An Indigenous Peoples’ History of the United States for Young People by Roxanne Dunbar-Ortiz Adapted by Jean Mendoza and Debbie Reese
This highly informative book is a must read as you expand your own understanding and knowledge of history and is appropriate for middle grades and young adults.
All across the United States, people celebrate our country’s independence on the fourth of July. Yet, signing the Declaration of Independence in 1776 did not make everyone free and independent. In fact, it was legal to enslave people for another 86 years until President Lincoln signed the Emancipation Proclamation in 1862. Even then slavery did not end in the U.S. until June 19, 1865 when slaves in Texas were finally freed, almost 100 years after the signing of the Declaration of Independence.
Juneteenth, just like July 4th, should be celebrated by all. This day is the unofficial holiday marking the abolition of slavery and freedom for African Americans. The end of legal slavery in The United States of America should be a day celebrated by all people, not just the African American community.
Although slavery was abolished on June 19, 1865, racism did not end. We do not live in a post-racist society as is evident by the ongoing oppression and systemic racism against African Americans in this country. With the most recent killings of George Floyd in Minnesota, Breonna Taylor in Kentucky, and Amaud Arbery in Georgia our country has seen increased awareness and tensions. While marching in protests and posting on social media is a good start, it is not enough. There is much more work to be done. We must understand the long history of oppression and the rich contributions of African Americans to our country.
To get started, we recommend these children’s books and further reading about Juneteenth and African American history and heritage. Let this be the year that you join in the celebration if you haven’t already!
Juneteenth for Mazie by Floyd Cooper
Mazie learns about Juneteenth from her father who encourages her to remember and celebrate.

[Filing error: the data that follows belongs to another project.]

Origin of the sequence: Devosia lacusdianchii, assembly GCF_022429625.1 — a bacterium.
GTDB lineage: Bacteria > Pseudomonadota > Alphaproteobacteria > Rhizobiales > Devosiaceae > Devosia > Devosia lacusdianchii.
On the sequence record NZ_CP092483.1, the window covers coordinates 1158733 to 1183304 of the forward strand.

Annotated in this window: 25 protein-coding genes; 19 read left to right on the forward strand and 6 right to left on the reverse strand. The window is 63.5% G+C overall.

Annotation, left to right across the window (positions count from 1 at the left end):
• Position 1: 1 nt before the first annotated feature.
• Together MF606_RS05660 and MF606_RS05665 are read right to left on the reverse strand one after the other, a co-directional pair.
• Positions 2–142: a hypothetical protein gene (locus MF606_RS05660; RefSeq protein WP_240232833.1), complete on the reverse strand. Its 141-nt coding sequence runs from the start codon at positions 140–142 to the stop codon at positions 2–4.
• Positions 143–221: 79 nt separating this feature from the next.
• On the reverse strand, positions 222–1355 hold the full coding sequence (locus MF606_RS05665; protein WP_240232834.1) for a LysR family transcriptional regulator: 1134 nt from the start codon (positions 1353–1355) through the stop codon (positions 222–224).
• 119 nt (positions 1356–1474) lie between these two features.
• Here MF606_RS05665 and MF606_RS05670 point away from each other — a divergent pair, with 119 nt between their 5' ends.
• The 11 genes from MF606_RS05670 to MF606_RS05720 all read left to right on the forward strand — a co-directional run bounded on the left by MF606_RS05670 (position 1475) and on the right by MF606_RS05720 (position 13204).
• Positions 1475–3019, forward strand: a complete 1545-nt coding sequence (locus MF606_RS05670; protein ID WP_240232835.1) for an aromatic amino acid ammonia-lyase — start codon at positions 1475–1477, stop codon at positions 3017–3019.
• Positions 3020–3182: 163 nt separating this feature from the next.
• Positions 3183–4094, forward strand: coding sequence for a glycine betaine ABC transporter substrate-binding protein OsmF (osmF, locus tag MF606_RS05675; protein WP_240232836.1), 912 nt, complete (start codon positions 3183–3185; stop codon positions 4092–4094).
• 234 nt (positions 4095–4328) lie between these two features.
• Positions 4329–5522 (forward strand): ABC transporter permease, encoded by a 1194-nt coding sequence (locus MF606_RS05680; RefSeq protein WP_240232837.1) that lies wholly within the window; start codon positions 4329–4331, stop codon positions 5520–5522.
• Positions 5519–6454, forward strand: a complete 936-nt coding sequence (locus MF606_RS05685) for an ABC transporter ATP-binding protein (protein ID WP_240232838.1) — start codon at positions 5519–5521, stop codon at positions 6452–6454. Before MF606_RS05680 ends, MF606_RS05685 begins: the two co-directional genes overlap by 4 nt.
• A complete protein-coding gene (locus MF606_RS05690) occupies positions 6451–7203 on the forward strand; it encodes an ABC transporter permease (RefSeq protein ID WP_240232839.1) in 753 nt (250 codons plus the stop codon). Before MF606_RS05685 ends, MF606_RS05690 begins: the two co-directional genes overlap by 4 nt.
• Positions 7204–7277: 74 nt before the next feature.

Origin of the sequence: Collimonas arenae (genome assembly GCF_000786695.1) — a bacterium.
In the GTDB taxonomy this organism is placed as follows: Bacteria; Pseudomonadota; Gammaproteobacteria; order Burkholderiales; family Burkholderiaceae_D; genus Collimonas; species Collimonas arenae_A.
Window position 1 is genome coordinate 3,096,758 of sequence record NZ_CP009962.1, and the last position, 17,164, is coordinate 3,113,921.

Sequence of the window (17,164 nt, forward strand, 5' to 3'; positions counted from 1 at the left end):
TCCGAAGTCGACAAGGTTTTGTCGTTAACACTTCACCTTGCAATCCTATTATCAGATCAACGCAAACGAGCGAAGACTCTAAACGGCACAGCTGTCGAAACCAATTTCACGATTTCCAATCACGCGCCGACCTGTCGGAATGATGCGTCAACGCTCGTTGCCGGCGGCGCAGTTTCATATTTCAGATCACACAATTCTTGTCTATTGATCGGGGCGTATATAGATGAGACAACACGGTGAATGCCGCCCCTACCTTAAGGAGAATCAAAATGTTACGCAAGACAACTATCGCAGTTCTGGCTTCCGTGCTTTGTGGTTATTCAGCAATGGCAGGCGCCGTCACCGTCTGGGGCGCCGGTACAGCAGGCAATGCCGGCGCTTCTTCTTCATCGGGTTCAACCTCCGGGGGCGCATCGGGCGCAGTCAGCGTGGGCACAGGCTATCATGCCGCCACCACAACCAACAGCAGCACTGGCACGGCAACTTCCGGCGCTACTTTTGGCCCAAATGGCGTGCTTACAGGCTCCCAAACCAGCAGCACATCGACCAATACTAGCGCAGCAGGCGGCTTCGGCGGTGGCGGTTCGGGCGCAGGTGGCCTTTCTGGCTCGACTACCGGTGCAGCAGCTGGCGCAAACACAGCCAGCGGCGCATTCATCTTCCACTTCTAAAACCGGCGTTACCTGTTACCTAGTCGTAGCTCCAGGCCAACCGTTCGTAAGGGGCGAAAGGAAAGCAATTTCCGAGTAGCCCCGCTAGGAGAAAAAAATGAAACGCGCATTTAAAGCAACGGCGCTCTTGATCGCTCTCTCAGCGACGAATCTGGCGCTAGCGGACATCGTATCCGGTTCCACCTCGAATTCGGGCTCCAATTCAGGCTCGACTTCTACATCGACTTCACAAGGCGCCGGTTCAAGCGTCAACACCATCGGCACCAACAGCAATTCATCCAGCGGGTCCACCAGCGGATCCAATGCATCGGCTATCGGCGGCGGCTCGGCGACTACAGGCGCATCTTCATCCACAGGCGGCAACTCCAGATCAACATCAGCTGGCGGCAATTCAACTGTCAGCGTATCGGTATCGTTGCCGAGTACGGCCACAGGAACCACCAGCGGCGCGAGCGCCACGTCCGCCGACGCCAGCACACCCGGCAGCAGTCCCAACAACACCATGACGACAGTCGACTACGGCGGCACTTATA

All is Different Now: Juneteenth, The First Day of Freedom by Angela Johnson
Written in free verse poetry, this book tells the story of a family in Texas who upon learning about their freedom go and celebrate with the community.
Dave the Potter by Laban Carrick Hill
Set in South Carolina in the 1800s, this book tells the story of a slave who was an artist, poet, and potter who conveyed messages of peace and hope in his work.
Henry’s Freedom Box: A True Story From the Underground Railroad by Ellen Levine
This book tells the story of Henry Brown, who literally mails himself in a box to escape slavery and obtain freedom in Philadelphia.
The Undefeated by Kwame Alexander
This beautiful poem is a tribute to the resilience of black life and history in the U.S. The back matter provides powerful historical context and information about many inspiring African Americans.
Heart and Soul: The Story of America and African Americans by Kadir Nelson
Told through the perspective of a 100 year old African American woman, this book tells the rich history and contributions of African Americans through the dark history in the U.S. Beginning with the birth of the nation, the story of African Americans is told chronologically through the Civil Rights Movement.
This Book is Anti-Racist by Tiffany Jewell
This book helps the reader explore issues around race including the history behind it and ways to be an anti-racist through the exploration of social identities, privilege and the power to speak up and take action for social justice.
Stamped: Racism, Antiracism, and You by Jason Reynolds & Ibram X Kendi
This powerful middle grades and young adult book explores the history of racism in the United States.
Thanks to Covid-19 we are all quarantined at home and learning to adjust to this new normal. We are aware that this pandemic brings on a variety of challenges from family to family. Thus, this is not a time for a packet of worksheets (whether paper or digital). This is not a time for endless clicking through hyperlinks and tasking of online activities. This is a time when we need to honor Maslow over Bloom. We must first begin by checking in on our children, their families, and our neighbors.
Ask: How are you doing? What do you need?
Consider engaging children in reading (and writing) to make a difference at home. In our book, Reading to Make a Difference: Helping Children to Think Deeply, Speak Freely, and Take Action, we offer a framework to help SELECT books for children to see themselves and others (using Rudine Sims Bishop’s notion of books as mirrors, windows, and doors). We then move children through a collection of intentionally selected books to engage them in rich conversation as they CONNECT and REFLECT on how their thinking has changed now that they’ve read the books. From there, children consider ways they can take ACTION to make a difference.
This is more important than ever before! Let’s engage children in meaningful reading experiences to make a difference. Reading to make a difference at home can also move through this framework. Consider the selection of books such as “Last Stop on Market Street” by Matt de la Pena. In fact, like many authors, he has taken to social media to connect with his readers and in a recent post he asks readers to consider the line when CJ’s Nana tells him: “Sometimes when you’re surrounded by dirt, you’re a better witness for what’s beautiful.”
Matt de la Pena asks us to consider: “What is something beautiful that you now see, that you couldn’t see before?”